The pace of rising carbon dioxide in the atmosphere needs to slow by about 20% over the next five years in order to limit global warming to 1.5 degrees Celsius compared with pre-industrial levels, according to the latest analysis from the U.K.’s Met Office.
The department’s annual CO2 forecast is a reminder that current efforts to cut greenhouse gas emissions are insufficient, meaning the world needs to act even more aggressively in future years to have any chance of reaching global climate targets.
This year, the average CO2 concentration likely will increase by 2.14 parts per million, the Met Office said. That’s actually a slower pace than in recent years, thanks to higher amounts of carbon-removing plant growth driven by weather conditions from the La Nina phenomenon.
“Nature will temporarily be doing our ‘heavy lifting’ this year as ecosystems – such as tropical forests – are expected to draw down a higher proportion of carbon-dioxide from the atmosphere than usual,” said Richard Betts, head of climate impacts research at the Met Office. “However, if the world is to meet ambitious targets within the Paris Agreement, the long-term build-up of CO2 in the atmosphere needs to slow rapidly and come to a halt before mid-century.”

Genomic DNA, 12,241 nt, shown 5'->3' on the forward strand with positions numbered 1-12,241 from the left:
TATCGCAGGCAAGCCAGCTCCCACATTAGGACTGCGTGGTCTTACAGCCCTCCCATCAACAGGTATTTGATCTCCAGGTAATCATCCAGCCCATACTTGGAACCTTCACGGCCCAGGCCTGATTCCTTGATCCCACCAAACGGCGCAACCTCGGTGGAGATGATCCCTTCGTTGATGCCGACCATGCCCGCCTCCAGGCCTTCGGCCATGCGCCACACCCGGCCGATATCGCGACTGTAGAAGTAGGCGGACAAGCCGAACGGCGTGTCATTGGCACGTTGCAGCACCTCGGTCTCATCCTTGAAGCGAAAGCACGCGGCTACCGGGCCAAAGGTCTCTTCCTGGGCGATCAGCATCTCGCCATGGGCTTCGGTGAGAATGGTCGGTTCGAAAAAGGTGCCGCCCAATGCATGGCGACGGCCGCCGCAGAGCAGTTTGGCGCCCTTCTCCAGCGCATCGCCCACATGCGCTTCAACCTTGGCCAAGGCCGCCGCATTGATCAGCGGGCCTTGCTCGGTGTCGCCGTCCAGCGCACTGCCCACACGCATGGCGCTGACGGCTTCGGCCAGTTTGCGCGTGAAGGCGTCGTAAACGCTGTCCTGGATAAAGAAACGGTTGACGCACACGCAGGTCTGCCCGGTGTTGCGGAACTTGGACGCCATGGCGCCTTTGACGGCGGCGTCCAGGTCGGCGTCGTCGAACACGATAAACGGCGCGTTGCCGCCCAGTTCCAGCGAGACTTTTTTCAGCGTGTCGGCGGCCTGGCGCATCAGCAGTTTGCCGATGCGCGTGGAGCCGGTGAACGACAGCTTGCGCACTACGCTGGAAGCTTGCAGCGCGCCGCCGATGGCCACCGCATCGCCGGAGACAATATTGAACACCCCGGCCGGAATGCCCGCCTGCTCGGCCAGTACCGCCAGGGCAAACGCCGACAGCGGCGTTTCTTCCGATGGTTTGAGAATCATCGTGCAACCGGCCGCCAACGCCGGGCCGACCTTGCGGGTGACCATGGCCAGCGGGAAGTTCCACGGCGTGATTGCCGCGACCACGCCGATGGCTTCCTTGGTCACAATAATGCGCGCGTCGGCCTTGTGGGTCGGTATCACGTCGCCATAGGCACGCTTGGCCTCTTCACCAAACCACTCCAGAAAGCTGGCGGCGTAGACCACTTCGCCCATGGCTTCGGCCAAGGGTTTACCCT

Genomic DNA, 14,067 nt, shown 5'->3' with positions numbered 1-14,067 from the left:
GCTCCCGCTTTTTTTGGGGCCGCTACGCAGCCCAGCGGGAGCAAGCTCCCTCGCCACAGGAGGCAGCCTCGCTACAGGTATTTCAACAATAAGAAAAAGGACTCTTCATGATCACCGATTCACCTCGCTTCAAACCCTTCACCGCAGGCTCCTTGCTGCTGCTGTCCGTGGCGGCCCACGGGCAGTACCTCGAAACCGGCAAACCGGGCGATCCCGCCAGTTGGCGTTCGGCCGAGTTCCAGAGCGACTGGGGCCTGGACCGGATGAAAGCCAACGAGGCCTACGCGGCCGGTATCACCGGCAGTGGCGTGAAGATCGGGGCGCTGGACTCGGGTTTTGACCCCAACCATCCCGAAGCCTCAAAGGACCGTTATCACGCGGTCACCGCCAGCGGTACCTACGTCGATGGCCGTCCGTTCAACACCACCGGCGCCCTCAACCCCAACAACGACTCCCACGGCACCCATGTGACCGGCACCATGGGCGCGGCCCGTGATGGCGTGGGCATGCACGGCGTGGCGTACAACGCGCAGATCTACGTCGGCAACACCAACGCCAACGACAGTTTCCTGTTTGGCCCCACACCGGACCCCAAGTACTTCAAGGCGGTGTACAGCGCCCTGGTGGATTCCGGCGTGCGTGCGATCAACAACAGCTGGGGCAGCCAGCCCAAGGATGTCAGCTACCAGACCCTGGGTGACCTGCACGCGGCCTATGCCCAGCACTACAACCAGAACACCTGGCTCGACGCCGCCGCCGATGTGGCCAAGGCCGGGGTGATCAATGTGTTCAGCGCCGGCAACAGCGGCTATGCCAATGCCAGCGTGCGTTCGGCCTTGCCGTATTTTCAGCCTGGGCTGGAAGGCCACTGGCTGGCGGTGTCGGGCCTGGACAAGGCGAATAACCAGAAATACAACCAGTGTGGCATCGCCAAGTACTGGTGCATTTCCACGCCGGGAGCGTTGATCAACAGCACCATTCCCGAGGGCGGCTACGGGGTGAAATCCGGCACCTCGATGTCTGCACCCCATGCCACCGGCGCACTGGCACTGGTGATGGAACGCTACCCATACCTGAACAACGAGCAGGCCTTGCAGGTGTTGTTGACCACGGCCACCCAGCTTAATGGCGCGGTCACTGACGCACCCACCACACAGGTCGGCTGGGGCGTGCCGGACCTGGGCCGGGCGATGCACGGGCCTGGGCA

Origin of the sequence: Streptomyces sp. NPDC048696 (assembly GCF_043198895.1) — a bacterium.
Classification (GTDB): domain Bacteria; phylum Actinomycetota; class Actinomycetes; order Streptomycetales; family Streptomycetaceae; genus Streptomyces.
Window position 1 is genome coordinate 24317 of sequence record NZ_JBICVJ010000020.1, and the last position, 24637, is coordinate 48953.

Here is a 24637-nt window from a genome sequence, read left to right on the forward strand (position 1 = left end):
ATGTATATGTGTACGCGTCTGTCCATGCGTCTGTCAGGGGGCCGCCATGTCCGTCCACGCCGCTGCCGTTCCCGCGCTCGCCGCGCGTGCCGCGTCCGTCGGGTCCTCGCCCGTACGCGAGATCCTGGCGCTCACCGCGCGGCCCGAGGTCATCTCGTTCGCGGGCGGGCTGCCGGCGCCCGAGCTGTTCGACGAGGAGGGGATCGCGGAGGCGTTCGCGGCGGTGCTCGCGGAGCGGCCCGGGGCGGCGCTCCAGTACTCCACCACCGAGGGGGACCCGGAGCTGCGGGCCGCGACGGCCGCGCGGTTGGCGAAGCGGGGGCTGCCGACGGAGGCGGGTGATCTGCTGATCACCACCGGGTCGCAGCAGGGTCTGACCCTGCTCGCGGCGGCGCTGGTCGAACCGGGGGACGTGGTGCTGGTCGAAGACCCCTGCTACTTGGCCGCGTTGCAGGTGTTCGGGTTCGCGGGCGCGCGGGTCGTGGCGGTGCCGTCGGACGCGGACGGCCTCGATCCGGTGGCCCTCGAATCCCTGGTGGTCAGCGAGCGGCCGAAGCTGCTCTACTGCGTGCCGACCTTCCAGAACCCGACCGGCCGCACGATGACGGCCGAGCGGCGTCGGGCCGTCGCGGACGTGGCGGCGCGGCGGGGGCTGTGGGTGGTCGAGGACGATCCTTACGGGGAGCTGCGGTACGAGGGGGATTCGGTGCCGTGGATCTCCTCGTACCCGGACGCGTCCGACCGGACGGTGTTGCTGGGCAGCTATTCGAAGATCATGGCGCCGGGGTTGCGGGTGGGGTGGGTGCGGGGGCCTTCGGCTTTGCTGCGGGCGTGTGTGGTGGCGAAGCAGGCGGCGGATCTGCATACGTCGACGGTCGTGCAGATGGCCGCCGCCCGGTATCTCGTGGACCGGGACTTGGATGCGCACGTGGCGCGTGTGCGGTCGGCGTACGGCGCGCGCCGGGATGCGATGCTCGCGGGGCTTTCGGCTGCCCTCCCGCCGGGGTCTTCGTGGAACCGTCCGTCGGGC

Another year of rapidly increasing carbon content in the Earth’s atmosphere follows 2021, which clocked in as the fifth-hottest on record. To reach the goal of limiting warming to 1.5 degrees, the preferred level set out in the Paris climate agreement, the rise in atmospheric CO2 must slow to an average of 2 parts per million per year over the next five years.
That rate should keep dropping quickly and then stop in the early 2040s, leaving CO2 levels to decline for the rest of the century. There’s little indication that the world will reach that scenario as economies burn a record amount of coal as they rebound from the pandemic.